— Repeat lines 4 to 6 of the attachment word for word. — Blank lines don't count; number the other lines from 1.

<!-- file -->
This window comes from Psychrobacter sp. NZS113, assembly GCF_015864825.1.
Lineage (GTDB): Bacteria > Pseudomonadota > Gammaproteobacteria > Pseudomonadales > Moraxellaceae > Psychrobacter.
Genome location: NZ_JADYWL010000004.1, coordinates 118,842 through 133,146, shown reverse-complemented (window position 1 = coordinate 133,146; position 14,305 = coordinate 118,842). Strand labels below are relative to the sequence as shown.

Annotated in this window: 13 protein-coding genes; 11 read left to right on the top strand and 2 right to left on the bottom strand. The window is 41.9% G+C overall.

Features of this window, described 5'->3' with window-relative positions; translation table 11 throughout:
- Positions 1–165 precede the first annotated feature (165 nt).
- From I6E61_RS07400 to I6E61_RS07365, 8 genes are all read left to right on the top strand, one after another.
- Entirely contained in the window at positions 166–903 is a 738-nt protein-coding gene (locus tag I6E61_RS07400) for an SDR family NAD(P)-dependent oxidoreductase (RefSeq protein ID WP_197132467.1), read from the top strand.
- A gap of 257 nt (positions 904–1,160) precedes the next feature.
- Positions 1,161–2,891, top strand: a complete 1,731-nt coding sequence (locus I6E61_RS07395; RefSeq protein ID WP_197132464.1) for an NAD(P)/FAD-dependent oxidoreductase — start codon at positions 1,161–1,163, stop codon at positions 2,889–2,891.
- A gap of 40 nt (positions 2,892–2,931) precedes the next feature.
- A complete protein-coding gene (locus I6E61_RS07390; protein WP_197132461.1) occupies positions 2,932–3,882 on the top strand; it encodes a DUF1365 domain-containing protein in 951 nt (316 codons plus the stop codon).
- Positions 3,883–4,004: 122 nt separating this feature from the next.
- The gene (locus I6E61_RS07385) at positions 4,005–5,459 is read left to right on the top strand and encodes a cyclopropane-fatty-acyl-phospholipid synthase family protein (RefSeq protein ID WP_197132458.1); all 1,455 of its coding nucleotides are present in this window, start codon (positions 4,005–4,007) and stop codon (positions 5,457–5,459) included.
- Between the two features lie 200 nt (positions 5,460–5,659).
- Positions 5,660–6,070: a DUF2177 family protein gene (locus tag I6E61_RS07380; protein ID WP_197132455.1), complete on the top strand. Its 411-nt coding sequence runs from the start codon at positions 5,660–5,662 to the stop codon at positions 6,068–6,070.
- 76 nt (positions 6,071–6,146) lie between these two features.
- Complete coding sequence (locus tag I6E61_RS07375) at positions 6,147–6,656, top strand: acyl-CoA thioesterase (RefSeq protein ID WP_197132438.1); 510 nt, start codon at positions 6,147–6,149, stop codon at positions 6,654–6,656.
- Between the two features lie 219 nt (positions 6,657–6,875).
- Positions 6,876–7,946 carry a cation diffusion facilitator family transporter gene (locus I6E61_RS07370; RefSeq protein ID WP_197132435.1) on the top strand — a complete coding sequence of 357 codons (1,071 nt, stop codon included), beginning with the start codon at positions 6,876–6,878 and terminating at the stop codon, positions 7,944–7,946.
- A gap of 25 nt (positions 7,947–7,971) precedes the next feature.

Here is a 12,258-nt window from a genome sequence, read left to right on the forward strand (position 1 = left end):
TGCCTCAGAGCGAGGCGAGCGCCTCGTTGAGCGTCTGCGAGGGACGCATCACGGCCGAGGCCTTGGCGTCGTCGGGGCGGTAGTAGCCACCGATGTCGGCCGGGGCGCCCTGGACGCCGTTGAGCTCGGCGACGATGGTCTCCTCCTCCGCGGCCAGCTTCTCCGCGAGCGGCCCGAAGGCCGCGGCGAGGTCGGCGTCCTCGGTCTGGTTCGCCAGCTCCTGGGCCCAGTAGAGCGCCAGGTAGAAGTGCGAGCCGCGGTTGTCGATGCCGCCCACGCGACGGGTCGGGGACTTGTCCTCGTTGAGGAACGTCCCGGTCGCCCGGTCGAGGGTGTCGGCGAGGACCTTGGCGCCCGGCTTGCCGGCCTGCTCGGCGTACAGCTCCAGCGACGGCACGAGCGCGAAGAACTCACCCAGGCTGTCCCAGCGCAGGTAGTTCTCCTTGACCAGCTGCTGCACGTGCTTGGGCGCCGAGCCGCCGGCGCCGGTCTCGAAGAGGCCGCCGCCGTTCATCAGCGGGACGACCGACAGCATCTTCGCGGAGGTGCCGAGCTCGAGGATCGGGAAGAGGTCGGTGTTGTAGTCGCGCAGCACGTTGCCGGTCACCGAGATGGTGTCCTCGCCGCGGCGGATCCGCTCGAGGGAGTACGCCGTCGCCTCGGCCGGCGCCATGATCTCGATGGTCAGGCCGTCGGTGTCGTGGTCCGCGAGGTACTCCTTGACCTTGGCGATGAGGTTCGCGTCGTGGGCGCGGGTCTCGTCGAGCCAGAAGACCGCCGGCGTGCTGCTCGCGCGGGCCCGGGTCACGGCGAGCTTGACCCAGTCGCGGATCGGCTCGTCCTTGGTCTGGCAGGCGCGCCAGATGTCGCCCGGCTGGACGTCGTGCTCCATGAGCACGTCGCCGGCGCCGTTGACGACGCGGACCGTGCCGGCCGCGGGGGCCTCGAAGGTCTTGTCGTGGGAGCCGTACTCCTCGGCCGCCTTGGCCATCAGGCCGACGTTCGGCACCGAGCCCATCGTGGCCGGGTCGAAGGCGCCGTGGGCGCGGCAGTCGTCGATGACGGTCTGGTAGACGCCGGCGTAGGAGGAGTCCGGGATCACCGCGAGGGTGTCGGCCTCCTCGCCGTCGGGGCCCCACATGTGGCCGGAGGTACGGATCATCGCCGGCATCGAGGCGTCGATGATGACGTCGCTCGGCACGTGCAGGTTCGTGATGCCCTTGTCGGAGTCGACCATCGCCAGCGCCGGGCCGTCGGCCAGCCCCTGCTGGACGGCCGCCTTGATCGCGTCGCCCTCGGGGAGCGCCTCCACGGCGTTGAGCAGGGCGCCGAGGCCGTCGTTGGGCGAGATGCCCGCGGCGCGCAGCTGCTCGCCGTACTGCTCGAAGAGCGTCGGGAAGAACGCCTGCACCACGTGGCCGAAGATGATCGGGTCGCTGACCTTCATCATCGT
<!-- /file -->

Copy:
Annotated in this window: 13 protein-coding genes; 11 read left to right on the top strand and 2 right to left on the bottom strand. The window is 41.9% G+C overall.

Features of this window, described 5'->3' with window-relative positions; translation table 11 throughout:
- Positions 1–165 precede the first annotated feature (165 nt).